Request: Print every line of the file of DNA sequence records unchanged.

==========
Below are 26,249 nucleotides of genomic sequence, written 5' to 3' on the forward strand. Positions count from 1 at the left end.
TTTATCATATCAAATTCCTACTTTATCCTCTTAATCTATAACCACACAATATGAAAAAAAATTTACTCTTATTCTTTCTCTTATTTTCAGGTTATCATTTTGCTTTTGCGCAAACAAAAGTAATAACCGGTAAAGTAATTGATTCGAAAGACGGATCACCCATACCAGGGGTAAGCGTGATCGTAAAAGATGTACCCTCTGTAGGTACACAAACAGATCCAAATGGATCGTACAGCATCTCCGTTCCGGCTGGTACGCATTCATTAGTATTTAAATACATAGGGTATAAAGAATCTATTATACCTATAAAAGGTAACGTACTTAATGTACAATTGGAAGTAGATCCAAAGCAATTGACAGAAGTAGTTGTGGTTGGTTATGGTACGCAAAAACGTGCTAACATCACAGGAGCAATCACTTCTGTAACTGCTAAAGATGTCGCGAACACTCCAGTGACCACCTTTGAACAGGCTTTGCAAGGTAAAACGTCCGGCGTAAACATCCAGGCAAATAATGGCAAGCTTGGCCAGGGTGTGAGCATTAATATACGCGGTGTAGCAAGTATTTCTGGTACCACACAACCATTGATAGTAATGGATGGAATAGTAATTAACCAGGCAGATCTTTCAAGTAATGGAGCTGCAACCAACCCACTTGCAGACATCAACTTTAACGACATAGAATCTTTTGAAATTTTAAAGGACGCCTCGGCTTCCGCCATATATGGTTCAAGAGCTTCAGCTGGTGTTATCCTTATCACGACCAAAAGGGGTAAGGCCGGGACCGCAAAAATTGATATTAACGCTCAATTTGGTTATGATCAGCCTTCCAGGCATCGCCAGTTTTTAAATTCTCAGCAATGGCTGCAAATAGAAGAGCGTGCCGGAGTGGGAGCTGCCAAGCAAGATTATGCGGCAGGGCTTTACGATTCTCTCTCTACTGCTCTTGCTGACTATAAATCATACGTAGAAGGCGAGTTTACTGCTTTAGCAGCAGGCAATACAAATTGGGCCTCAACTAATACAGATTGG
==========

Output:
Below are 26,249 nucleotides of genomic sequence, written 5' to 3' on the forward strand. Positions count from 1 at the left end.
TTTATCATATCAAATTCCTACTTTATCCTCTTAATCTATAACCACACAATATGAAAAAAAATTTACTCTTATTCTTTCTCTTATTTTCAGGTTATCATTTTGCTTTTGCGCAAACAAAAGTAATAACCGGTAAAGTAATTGATTCGAAAGACGGATCACCCATACCAGGGGTAAGCGTGATCGTAAAAGATGTACCCTCTGTAGGTACACAAACAGATCCAAATGGATCGTACAGCATCTCCGTTCCGGCTGGTACGCATTCATTAGTATTTAAATACATAGGGTATAAAGAATCTATTATACCTATAAAAGGTAACGTACTTAATGTACAATTGGAAGTAGATCCAAAGCAATTGACAGAAGTAGTTGTGGTTGGTTATGGTACGCAAAAACGTGCTAACATCACAGGAGCAATCACTTCTGTAACTGCTAAAGATGTCGCGAACACTCCAGTGACCACCTTTGAACAGGCTTTGCAAGGTAAAACGTCCGGCGTAAACATCCAGGCAAATAATGGCAAGCTTGGCCAGGGTGTGAGCATTAATATACGCGGTGTAGCAAGTATTTCTGGTACCACACAACCATTGATAGTAATGGATGGAATAGTAATTAACCAGGCAGATCTTTCAAGTAATGGAGCTGCAACCAACCCACTTGCAGACATCAACTTTAACGACATAGAATCTTTTGAAATTTTAAAGGACGCCTCGGCTTCCGCCATATATGGTTCAAGAGCTTCAGCTGGTGTTATCCTTATCACGACCAAAAGGGGTAAGGCCGGGACCGCAAAAATTGATATTAACGCTCAATTTGGTTATGATCAGCCTTCCAGGCATCGCCAGTTTTTAAATTCTCAGCAATGGCTGCAAATAGAAGAGCGTGCCGGAGTGGGAGCTGCCAAGCAAGATTATGCGGCAGGGCTTTACGATTCTCTCTCTACTGCTCTTGCTGACTATAAATCATACGTAGAAGGCGAGTTTACTGCTTTAGCAGCAGGCAATACAAATTGGGCCTCAACTAATACAGATTGG